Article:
Sunday, July 6, 2008

the devil and daniel johnston

i was just going through my files and i had a folder specifically dedicated to monsieur saint laurent. after he passed away i started collecting images because eventually i would want to write about the massive influence he had on fashion. as i was doing that i happened to look at the little pictures of paintings by amedeo modigliani and for some random reason i wondered why geniuses are such tortured souls. its like the zenith of highs and lows and the constant pulling of feelings of happiness and sadness is in some masochistic way, the same thing that kindles the creative fire inside them. and then that got me thinking of this little documentary i saw a while ago that totally blew my mind off my skull. to be honest i've never even heard of daniel johnston. i never knew that he was one of the great inspirations to everyone from kurt cobain who wore johnston's "hi how are you" t-shirt like a school uniform, to r.e.m., and most mind boggling of them all, sonic youth.
daniel johnston is, in my opinion, one of the most brilliant and unsung artist of the twentieth century. even if you haven't heard of him you probably heard one of his songs because he's been covered by everyone from beck, the flaming lips, bright eyes, yo la tengo, and tom waits to name a few.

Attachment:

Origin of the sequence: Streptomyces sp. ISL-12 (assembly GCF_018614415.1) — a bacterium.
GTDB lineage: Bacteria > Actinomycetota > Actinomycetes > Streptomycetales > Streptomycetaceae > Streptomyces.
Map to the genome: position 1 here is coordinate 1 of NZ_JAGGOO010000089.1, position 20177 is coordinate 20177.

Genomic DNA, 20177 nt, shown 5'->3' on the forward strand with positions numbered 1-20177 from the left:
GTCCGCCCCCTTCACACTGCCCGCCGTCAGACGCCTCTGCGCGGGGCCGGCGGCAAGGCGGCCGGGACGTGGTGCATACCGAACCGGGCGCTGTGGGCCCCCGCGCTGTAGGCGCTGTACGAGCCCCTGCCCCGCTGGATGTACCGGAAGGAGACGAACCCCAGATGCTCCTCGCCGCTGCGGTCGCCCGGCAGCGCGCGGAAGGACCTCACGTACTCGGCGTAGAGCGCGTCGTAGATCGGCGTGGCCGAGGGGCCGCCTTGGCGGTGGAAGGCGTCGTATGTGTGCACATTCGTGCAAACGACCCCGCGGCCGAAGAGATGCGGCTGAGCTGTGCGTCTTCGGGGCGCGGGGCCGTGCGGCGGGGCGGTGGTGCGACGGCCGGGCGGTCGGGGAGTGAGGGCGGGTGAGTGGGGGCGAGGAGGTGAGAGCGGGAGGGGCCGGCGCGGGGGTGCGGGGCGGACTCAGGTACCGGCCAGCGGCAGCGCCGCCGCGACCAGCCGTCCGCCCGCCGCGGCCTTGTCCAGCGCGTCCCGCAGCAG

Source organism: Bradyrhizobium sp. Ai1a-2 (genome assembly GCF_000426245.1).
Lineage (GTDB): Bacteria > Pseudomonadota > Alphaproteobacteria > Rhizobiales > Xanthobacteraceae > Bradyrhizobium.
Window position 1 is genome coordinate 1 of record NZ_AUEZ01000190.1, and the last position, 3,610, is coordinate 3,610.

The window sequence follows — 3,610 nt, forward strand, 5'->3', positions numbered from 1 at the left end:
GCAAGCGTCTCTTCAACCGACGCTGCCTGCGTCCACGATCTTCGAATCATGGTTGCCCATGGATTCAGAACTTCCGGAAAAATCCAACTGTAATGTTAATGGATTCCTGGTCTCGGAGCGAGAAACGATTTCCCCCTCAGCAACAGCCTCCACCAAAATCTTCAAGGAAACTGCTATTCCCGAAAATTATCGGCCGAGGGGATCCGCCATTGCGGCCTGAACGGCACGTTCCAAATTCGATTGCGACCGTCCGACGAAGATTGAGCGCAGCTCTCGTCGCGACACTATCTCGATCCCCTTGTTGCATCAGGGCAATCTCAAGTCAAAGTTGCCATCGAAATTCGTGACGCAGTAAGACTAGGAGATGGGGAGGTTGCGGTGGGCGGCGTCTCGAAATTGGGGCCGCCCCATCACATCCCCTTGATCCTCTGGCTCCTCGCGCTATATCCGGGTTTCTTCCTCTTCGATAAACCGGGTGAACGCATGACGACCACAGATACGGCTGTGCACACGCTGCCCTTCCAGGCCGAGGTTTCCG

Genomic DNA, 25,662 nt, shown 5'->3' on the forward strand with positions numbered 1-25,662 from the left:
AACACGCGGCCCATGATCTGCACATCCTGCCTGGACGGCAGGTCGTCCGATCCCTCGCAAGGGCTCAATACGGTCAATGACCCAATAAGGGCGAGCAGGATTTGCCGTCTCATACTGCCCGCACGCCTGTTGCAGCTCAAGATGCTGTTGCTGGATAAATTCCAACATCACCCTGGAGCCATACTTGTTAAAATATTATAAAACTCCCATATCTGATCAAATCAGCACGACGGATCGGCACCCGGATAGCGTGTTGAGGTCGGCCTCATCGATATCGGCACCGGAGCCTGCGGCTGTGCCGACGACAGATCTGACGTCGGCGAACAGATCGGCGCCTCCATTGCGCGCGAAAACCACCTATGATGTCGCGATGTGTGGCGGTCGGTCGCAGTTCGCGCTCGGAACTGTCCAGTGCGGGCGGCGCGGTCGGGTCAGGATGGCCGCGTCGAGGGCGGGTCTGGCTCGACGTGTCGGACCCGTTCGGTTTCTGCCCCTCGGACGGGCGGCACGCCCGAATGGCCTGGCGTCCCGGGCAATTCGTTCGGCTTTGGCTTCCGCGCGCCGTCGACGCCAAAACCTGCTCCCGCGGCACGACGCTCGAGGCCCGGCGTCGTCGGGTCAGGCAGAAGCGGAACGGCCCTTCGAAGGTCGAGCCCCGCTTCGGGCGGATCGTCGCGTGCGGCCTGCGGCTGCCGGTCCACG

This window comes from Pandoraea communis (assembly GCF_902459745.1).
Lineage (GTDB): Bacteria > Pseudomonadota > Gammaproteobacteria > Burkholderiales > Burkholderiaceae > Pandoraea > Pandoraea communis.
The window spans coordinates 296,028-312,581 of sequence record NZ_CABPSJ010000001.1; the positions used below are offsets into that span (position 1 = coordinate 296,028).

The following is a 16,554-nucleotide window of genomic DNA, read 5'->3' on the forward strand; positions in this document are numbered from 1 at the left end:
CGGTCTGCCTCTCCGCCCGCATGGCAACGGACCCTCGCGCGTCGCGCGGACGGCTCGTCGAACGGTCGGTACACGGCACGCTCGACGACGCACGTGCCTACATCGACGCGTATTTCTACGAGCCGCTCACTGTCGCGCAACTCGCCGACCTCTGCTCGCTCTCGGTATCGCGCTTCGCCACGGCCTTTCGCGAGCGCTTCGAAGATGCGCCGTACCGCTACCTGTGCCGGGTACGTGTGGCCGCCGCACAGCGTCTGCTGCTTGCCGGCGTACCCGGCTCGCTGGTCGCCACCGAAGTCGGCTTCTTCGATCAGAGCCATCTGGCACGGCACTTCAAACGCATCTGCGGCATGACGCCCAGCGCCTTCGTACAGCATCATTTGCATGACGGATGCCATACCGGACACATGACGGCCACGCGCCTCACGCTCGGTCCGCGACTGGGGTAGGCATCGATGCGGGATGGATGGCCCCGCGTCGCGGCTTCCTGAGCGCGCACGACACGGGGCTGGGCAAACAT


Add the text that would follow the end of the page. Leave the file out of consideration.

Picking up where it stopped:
in the documentary you get to see home made videos he made as a teenager and you feel like a giant loser because you weren't even close to the creative genius he was when he was barely in his teens. and you really get to see the psychological workings of his mind and it gives you some meaning to why he eventually ended up how he did. its like this, imagine feeling all the heartaches, disappointments, insecurities of your youth but times it by a thousand. you really get a sense that thats what he was feeling and how he puts those feelings into song is awe inspiring. i've rarely came across anyone who can be so simply honest in their lyrics that it becomes profound. there are moments in this film that is so heart wrenching to watch because as you watch this documentary unfold, you develop such intense empathy for the guy. and when he finally succumbs to his dementia and you see the shell of his former self it attacks every sensitive part of your body.
i don't want to give away too much of this film because i really believe that every single person should watch this movie. in fact i think it should be one of those movies that should be included in the highschool curiculum because every kid will fully understand what he was feeling.
he went through what we all go through and i can't stop thinking how i didn't end up like he did when he had so much more talent and promise. it's been almost two years since i first saw this film and i've watched it many times since, and till now i am just as amazed as the first time.

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